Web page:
Yesterday, Hilary Mantel made history two-fold: she became the first woman ever since its original conception, and first Brit ever, to win the Man Booker prize twice with her book 'Bring Up the Bodies', beating Will Self to the coveted prize. Her novel is the second in an as-yet-unfinished trilogy about Oliver Cromwell and the Tudors in the 17h century. But with such incredible accolades under her belt, what's next for the history writer, that is forging her own space in literature?
First and foremost, she should probably finish that trilogy. Speaking to the Telegraph, she described the prospect of writing the third book as “going into the hardest thing [she] will ever have to do” and admitting that she feels somewhat indebt to her readers, because firstly they have such “high expectations” and secondly “a lot of people are emotionally involved, they're caught up in this saga”. Judging by the success of the first two novels, the third is unlikely to disappoint!
The BBC have also announced that they will be adapting the first two books 'Wolf Hall' and 'Bring Up the Bodies' into a six part mini-series, and is currently the project of Peter Straughan, who is responsible for the 2011 film 'Tinker, Tailor, Soldier, Spy' another book adaptation, reports the Wall Street Journal. It will be broadcast next year. Plus, the RSC are considering an adaptation of the existing books for the stage.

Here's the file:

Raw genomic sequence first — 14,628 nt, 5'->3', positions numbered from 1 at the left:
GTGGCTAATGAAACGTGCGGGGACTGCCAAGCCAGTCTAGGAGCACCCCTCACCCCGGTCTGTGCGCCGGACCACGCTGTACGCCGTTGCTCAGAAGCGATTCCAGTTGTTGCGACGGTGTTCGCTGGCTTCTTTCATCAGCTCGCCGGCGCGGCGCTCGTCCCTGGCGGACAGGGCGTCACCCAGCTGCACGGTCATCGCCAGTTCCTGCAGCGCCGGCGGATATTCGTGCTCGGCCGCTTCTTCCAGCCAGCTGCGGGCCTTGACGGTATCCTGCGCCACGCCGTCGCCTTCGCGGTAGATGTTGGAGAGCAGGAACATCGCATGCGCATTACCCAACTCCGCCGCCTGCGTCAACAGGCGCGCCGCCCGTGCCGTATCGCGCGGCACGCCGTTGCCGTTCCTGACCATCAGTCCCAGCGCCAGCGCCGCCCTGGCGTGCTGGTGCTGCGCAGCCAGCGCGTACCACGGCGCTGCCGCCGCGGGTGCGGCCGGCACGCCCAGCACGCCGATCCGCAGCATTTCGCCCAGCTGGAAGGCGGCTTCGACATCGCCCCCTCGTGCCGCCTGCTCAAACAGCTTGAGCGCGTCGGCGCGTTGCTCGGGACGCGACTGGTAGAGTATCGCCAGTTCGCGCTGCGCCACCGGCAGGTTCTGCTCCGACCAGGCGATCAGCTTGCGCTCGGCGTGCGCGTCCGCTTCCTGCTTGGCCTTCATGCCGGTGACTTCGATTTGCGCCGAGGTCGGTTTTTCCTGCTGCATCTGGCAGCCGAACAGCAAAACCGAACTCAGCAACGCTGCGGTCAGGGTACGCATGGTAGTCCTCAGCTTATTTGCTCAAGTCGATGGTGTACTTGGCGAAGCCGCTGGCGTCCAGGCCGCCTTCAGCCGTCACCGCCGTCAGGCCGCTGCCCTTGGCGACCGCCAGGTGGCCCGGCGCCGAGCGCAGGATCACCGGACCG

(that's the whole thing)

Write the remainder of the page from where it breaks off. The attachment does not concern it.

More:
Clearly, Mantel's novels about Oliver Cromwell and his relationship with Henry VIII have truly struck a chord with the reading public, as well as British media markets, but what is it that Mantel considers the shining light that draws readers in? Speaking to The Wall Street Journal before the prize was announced she said: “[Cromwell's] a man struggling alongside other men to serve a capricious, neurotic, whimsical monarch, who made the best of circumstances both for himself and for his country.” So, Where does mantel go from here? It seems the resounding answer is 'up'.